In such a scenario, Bangladesh will lose some of the benefits provided to LDCs by developing and developed countries like the preferential market access which presently accords Bangladesh a competitive edge over Indian products. One of the key labor-intensive sectors which contributes significantly to the exports of both Bangladesh and India is garments industry. In 2009, both the countries almost had an equivalent share in the world market, however in 2018 India was left far behind Bangladesh. India’s total garment exports stood at 21 billion USD whereas Bangladesh’s exports were at 40 billion USD in 2018. 

Bangladesh’s garment sector, due to its LDC status, currently enjoys a duty-free access to markets of Europe and other developed countries. Specifically in EU markets, goods from Bangladesh are covered under “Everything But Arms” (EBA) preferential arrangement which provides zero percent duty on all the products except arms and ammunition. On the other hand, India loses out due to 9% average tariff on garments under the Standard GSP scheme of EU. Further, under the SAFTA and APTA Agreements, India also provides similar duty-free market access to LDCs which along with the removal of quantitative restrictions has exponentially increased Bangladesh’s garments exports to India leading to a tough time for the domestic industry even in the internal market.

Source: Authors’ calculation based on data available on World Integrated Trade Solution

The major markets for India and Bangladesh garment exports are the EU, Australia, Canada and Japan. Trade estimates of garment products clearly show that India’s export in terms of value is significantly less than that of Bangladesh. Since 2010, India’s total share of exports grew by 9.4% whereas Bangladesh’s exports skyrocketed by 141% in these markets. The major reasons behind Bangladesh’s exemplary export performance are tariff exemptions and lower wage labor market which provides impetus to narrowly beat its competitors in the international market. The analysis done in the report reveals that 70% of Bangladesh’s overall export is covered under LDC-specific preferences.

At this juncture a possible graduation of Bangladesh will lead to termination of such preferential access granted exclusively to LDCs which may provide an opportunity for Indian exporters to grab a larger share. However, to maximize the gains arising from this development India needs to prepare a robust action-plan. Firstly, low cost inputs such as cheap power, land and raw materials will have far-reaching effects in enhancing the export competitiveness. Secondly, India should focus on mass scale production of garments in order to achieve economies of scale to bring down its cost of production. Presently, the production is limited majorly to small-scale enterprises which lack capital intensive technology. This in turn negatively affects the quality and time of production which are crucial factors in tapping the domestic and international markets. The improvement in these parameters would help Indian exporters to move up the value chain in terms of creating brand value for its superior quality products. Another overdue policy action could be cutting the import duties on high-quality machinery required for better production. In addition to this, a fiscal stimulus is required to boost the ecosystem in wake of Covid-19 pandemic.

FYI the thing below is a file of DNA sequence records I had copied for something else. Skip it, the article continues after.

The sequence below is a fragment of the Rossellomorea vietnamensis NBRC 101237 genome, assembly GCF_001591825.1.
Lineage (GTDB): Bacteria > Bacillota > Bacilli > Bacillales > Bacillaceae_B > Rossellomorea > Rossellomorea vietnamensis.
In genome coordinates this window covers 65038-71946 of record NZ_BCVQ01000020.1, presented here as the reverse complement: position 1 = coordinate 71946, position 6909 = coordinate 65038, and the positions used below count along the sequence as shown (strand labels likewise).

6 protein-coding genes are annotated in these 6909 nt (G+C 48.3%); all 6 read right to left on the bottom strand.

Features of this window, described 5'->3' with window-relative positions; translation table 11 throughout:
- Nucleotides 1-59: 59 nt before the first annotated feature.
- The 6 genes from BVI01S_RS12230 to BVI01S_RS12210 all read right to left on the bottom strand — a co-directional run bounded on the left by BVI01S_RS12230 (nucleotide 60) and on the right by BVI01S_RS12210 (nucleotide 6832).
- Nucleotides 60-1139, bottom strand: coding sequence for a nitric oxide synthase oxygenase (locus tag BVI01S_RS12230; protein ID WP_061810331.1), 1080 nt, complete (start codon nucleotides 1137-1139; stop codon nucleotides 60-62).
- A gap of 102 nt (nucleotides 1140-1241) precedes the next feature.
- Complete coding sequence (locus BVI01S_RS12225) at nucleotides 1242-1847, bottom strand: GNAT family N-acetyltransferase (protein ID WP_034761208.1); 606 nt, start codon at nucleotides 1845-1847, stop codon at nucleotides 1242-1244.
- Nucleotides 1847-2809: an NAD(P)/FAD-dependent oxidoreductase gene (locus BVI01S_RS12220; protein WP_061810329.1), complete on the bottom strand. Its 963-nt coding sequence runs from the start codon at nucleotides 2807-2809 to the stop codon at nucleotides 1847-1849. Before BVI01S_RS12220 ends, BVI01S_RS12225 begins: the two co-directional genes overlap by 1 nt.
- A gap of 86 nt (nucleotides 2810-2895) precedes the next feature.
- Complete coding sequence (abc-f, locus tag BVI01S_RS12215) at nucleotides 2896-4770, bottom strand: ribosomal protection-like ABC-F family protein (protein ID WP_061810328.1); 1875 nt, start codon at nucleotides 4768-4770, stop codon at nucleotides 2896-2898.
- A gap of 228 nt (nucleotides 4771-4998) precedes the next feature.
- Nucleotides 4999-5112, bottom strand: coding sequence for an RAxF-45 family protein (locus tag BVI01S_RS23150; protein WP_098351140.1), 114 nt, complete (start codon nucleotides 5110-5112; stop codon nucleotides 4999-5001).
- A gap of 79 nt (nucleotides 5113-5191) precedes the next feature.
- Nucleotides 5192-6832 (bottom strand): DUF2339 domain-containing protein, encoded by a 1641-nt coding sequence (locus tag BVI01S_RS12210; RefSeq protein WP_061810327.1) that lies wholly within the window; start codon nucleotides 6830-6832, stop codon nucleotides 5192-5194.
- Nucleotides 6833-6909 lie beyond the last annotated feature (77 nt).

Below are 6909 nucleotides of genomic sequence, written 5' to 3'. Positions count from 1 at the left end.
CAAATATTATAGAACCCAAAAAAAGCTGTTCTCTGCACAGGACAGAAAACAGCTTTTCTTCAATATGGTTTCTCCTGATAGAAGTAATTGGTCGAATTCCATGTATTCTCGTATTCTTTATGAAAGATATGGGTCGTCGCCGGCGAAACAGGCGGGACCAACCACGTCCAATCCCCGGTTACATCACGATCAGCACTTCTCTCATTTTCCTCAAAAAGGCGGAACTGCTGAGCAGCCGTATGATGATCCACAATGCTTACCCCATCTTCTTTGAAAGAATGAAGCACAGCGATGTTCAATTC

Lastly, to offset the preferential access enjoyed by its competitors such as Vietnam, Bangladesh etc. India should identify its partners and strategically negotiate FTAs for lower tariffs and Non-Tariff Measures (NTMs) to obtain better market access for Indian exports. Needless to mention, India will only be able to reap the benefits arising from Bangladesh’s graduation (due in 2024) if it sows the right seeds today. Effectuating such policies especially at a time when corporate taxes are slashed to match that of India’s competitors along will definitely send a positive signal for investment in the sector from the top global garment companies.  

*Authors are Research Fellows at Centre for WTO Studies, Indian Institute for Foreign Trade. Views expressed are personal.

Continue Reading

Economy

Post-Pandemic Economies and Environment

Dr.Abid Rashid Gill

Published

on

The cleaner air in cities, the burgeoning biodiversity and dramatic shift to less pollution-intensive lifestyle across the globe indicate the scope of the environmental improvement that can be achieved in just days. This is what we need to adhere to navigate the current pandemics:COVID-19 and environmental degradation. The environmental issues as we know do not seem to wait for a more convenient time, we therefore must deal it and Covid-19 pandemic concurrently. It is a very fatal disease and has incited urgent response all over the world. The governments, businesses and industries have been forced to deal with the pandemic in an unprecedented way.